Bio: Dr. Georgios Karagiannis holds a Ph.D. degree and a M.Sc. degree in Electrical Engineering from the University of Twente, the Netherlands. From 1994 to 1998 he was working as a Researcher at the University of Twente. In 1998 he joined the Wireless Multimedia Research unit of Ericsson Eurolab Netherlands in Enschede, Netherlands, where he stayed until April 2003. From April 2003 to August 2014 he worked as Assistant Professor at the Design and Analysis of Communication Systems (DACS) group of the University of Twente. In September 2014 he joined Huawei Technologies Düsseldorf GmbH as Principal Strategist in Standardization and Industry Development. He participated in several SDOs and alliances, such as AIOTI, IETF, ETSI, BBF and OSGi Alliance. In particular, within (1) the AIOTI he is the AIOTI Steering Board Chair and the vice–chair of the AIOTI WG03, (2) the OSGi Alliance he held a position as alternate member of the Board of Directors until November 2018, (3) the BBF, he held editing positions in the context of Cloud Central Office (CloudCO) and 5G Fixed Mobile Convergence (FMC) activities.

Title: Machine Learning on Constrained IoT Edge Devices

Srinivas Katkoori, USF, United States of America

Abstract: Internet-of-Things (IoT) is a rapidly evolving technology transition that is radically changing how we live and work. In an IoT system, the edge devices collect data with varying volume, velocity, and variety. Due to limited network bandwidth, it is important to filter this raw data at the edge as much as possible. To do this intelligently without losing key information, machine learning (ML) on the edge is quintessential. Due to large scale deployment with thousands to millions of edge devices (e.g., smart city), it is natural that some or many of these devices are constrained in terms of power and performance. To run ML on the edge thus becomes challenging. In this talk, we will present our ongoing research on ML for IoT with case studies in sleep segmentation and distributed object detection.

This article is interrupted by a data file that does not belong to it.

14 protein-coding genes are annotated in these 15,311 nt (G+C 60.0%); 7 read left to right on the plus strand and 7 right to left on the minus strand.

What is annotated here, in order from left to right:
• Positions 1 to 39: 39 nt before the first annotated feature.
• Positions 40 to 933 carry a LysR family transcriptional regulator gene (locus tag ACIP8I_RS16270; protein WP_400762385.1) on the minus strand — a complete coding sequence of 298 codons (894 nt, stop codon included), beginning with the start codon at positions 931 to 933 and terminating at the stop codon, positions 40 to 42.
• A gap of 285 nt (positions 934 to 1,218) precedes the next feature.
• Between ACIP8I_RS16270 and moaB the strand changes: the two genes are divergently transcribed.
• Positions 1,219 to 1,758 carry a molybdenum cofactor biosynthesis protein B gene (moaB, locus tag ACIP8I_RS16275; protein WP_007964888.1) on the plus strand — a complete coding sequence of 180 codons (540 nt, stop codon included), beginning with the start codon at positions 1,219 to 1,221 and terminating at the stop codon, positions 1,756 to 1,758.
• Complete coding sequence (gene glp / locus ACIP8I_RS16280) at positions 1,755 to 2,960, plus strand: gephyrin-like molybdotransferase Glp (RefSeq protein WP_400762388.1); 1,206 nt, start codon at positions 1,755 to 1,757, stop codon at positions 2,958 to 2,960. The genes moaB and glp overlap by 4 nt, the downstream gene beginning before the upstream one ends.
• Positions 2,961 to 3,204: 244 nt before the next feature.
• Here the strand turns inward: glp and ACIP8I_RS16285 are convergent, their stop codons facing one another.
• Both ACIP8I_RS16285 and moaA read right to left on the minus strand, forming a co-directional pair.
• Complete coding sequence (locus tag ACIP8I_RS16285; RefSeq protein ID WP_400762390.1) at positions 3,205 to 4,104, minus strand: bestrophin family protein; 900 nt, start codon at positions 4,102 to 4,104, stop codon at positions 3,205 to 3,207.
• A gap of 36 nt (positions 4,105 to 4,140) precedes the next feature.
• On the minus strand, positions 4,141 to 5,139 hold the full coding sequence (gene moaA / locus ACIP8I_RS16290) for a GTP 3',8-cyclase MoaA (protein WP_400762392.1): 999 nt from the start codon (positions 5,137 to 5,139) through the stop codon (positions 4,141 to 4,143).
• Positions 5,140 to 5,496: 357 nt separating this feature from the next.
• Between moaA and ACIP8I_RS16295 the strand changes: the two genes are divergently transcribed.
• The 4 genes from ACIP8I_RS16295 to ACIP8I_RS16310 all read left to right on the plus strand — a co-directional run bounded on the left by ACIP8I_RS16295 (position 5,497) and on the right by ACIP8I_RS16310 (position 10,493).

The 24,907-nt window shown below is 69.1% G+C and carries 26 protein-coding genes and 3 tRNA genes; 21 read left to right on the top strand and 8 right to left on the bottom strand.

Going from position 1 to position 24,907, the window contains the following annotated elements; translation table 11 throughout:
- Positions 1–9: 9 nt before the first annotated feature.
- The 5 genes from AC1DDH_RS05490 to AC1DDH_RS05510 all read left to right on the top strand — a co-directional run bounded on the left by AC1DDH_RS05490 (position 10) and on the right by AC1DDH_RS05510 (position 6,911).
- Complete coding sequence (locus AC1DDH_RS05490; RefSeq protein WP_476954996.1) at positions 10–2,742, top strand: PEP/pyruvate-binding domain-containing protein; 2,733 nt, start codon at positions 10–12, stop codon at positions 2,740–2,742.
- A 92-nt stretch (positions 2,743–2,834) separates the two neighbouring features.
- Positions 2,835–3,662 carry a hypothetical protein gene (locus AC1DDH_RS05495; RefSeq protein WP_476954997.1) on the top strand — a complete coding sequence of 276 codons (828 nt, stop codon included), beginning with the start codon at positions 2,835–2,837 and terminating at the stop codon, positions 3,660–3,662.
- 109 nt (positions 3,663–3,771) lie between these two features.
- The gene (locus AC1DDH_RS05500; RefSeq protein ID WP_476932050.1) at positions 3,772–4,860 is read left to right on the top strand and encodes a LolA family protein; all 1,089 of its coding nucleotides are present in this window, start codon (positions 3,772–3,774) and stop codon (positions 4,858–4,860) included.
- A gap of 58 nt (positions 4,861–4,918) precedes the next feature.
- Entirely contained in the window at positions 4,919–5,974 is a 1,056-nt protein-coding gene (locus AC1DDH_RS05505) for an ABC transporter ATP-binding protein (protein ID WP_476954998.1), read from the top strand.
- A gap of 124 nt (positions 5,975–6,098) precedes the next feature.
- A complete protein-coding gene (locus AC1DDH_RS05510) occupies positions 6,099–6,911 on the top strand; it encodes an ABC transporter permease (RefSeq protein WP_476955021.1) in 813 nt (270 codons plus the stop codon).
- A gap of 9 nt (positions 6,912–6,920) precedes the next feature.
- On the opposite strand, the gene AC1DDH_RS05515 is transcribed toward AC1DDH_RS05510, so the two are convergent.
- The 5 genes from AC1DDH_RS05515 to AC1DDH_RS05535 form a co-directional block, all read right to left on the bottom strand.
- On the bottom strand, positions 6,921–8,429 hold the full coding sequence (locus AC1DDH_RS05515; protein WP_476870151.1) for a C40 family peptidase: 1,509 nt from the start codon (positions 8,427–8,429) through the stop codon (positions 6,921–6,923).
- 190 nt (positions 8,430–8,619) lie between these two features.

Bio: Srinivas Katkoori is a Computer Science and Engineering faculty at the University of South Florida (USF), Tampa, FL. His research group has been actively conducting research on related topics such as low power digital VLSI design, reliable system design, Internet-of-Things (IoT), smart embedded systems, smart transportation, smart healthcare, etc. Dr. Katkoori has directed 15 doctoral dissertations and 41 Master’s Theses in the general discipline of Embedded Systems Design and Optimization. To date, he published over 125 peer-reviewed journal and conference papers. Three papers he has co-authored were nominated for best paper awards at 2003 ASP-DAC, 2014 IFIP/IEEE VLSI SOC, and 2019 AsianHOST conferences. Among notable professional service, Dr. Katkoori served on ACM SIGDA Board (2010- 2013) as Treasurer, as an Associate Editor of IEEE Transactions on VLSI (2006-10), and since 2015, he is serving as the vice-chair of IFIP Working Group 10.5 on Design and Engineering of Electronic Systems. Dr. Katkoori served as the General Chair of the 2019 2nd IFIP IoT Conference and 2020 IEEE International Symposium of Electronic Systems. Dr. Katkoori received his Ph.D. degree from the University of Cincinnati in 1998. He is a senior member of ACM and IEEE.